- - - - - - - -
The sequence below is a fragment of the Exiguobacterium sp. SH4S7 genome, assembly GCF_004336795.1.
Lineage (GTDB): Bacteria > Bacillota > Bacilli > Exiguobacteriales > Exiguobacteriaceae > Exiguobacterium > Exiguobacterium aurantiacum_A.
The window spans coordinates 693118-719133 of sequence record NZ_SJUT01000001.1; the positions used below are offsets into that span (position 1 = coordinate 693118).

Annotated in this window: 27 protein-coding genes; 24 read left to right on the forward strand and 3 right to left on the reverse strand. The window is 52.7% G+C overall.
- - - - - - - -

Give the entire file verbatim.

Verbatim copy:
The sequence below is a fragment of the Exiguobacterium sp. SH4S7 genome, assembly GCF_004336795.1.
Lineage (GTDB): Bacteria > Bacillota > Bacilli > Exiguobacteriales > Exiguobacteriaceae > Exiguobacterium > Exiguobacterium aurantiacum_A.
The window spans coordinates 693118-719133 of sequence record NZ_SJUT01000001.1; the positions used below are offsets into that span (position 1 = coordinate 693118).

Annotated in this window: 27 protein-coding genes; 24 read left to right on the forward strand and 3 right to left on the reverse strand. The window is 52.7% G+C overall.